|Roots and ethos of the Heifetz muse|
Intra-musical means of expression are, to my mind, elements that can be heard, regardless of whether one watches or not the performer. Tempo is just one such element. They are produced by mean of instrument manipulations, rather than other parts of the anatomy. They should not intrude onto the composition being played nor change its character, whatever that may be. Their employment is largely a question of taste which itself may change periodically with times and cultures (or with, as some would call it, fashions and tastes). Vibrato for instance, one of the most prominent violinistic ornaments, vary to a large extend according to performers, facility, period, etc. As a rule, its effectiveness, according to Auer, is proportional to its infrequent employment, i.e. too much usage detracts from its becharming qualities. This opinion was likely influenced by Joachim who is said to have almost detested the ornament and hardly, if ever, employed it (his two 1908 short recordings are somewhat inconclusive of that). As times changed, later violinists disproved the adage, i.e. Ysaỹe, Kreisler, Heifetz, Seidel, Elman, Menuhin, at all.
The effectiveness of other ornamental qualities may also depend on the frequency and manner of their invocation. Portamenti, tempo oscillations and rubato, string changes for colour effects, different bowing techniques, are all effective ornaments - some written in the score, some left to the performer's imagination. Heifetz was a master of them all, not least of them the cantorial phrasing. (Phrasing, like rubato, is such an individual expressive asset that it is almost impossible to teach or impart.)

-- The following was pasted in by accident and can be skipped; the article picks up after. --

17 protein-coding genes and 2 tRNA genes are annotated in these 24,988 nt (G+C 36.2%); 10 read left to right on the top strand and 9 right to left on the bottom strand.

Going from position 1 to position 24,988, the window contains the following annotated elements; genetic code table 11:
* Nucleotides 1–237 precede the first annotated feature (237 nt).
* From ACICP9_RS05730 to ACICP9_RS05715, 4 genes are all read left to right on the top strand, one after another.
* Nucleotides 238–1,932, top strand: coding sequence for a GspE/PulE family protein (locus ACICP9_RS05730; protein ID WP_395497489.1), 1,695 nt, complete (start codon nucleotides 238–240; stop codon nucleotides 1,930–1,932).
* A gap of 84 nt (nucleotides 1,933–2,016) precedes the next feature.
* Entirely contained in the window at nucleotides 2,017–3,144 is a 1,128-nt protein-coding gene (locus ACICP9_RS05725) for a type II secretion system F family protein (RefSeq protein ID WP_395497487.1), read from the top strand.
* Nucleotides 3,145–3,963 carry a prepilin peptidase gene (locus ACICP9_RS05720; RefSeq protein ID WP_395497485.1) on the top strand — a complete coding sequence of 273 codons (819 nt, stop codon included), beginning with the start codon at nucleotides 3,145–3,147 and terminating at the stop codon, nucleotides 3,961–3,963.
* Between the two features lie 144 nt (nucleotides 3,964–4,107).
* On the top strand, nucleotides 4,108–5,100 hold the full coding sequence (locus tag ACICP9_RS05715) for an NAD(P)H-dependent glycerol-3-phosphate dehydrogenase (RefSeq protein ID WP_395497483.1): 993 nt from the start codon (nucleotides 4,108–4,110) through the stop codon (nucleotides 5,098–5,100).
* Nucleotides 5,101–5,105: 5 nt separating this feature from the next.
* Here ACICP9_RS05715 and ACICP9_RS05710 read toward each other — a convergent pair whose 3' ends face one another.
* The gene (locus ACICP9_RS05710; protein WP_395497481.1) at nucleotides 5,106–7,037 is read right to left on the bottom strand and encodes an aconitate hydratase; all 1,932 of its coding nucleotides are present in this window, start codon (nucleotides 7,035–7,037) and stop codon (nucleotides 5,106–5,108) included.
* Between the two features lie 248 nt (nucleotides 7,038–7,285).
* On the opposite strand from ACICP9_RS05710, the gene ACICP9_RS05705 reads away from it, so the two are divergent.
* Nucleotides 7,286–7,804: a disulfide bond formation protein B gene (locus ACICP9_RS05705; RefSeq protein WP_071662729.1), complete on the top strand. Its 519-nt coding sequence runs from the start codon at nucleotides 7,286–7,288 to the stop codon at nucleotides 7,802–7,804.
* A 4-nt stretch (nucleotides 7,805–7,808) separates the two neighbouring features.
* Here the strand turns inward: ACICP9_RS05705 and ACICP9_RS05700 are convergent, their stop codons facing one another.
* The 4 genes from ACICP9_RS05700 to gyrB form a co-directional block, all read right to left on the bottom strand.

The choking effect - An ornament employed by cantors to induce emotion, similar perhaps to a sobbing-chocked throat. Heifetz mimics this effect almost exclusively on the G-string by a split second de-synchronization between the bow stroke and the full string stop. That is, by starting the stroke a split second before the string is fully stopped against the fingerboard, a similar effect can be achieved on the fiddle to mimic the cantorial choke. Lest the following examples be considered a mild error of playing, it should be noted that these kind of ‘errors’ are absent in works where they are deemed to be inappropriate.
portamento – An effect connecting two notes, where the finger slides from one note to the other. A portamento however, can also be a partial slide which doesn’t cover the whole interval between the two said notes. Heifetz employed this shift – unmarked in the score - liberally. Kreisler was another who employed the device, but the ‘Kreisler’ slide began with and from the start note, before landing on the target note with another finger. This is nowadays considered an ‘old-fashioned’ slide. In contrast Heifetz shifts first, before he lands somewhere short of the target note then rapidly slides right into it. (This was not always the case; in his recordings of youth one can hear a mixture of both types of slides, the ‘Kreisler’ and the Heifetzian ones, as the following short potpourri reveals: Lensky's aria was recorded in 1922).
That his individual type of portamento reflected his genuinely personal expressive mode can be inferred from the fact that he often told students (who merely wished to imitate it) “Take out the slide, you don’t feel it!”. Also noted is the fact that the partial portamento as employed by Heifetz closely mimics some of the human voice shifts, in particular those from low to high notes1). If proof is needed that Heifetz’s style is in essence cantorial-vocalistic one, the following short examples make good. They reveal many of his cantorial qualities; "choking' effects, Heifetzian-cantorial slides, a unique rubato, the progressive incisiveness of bow attack (of which more later), etc.
1) This partial type of portamento toward the higher note mimics the action of the larynx, where muscles contract the vocal chords to produce a higher pitch. The muscular contraction action requires a certain amount of time to complete and if the sound production is deliberately started before the chords have reached the desired contraction, a rapid ascending voice slide can be heard. Much like the ‘Heifetz’ slide.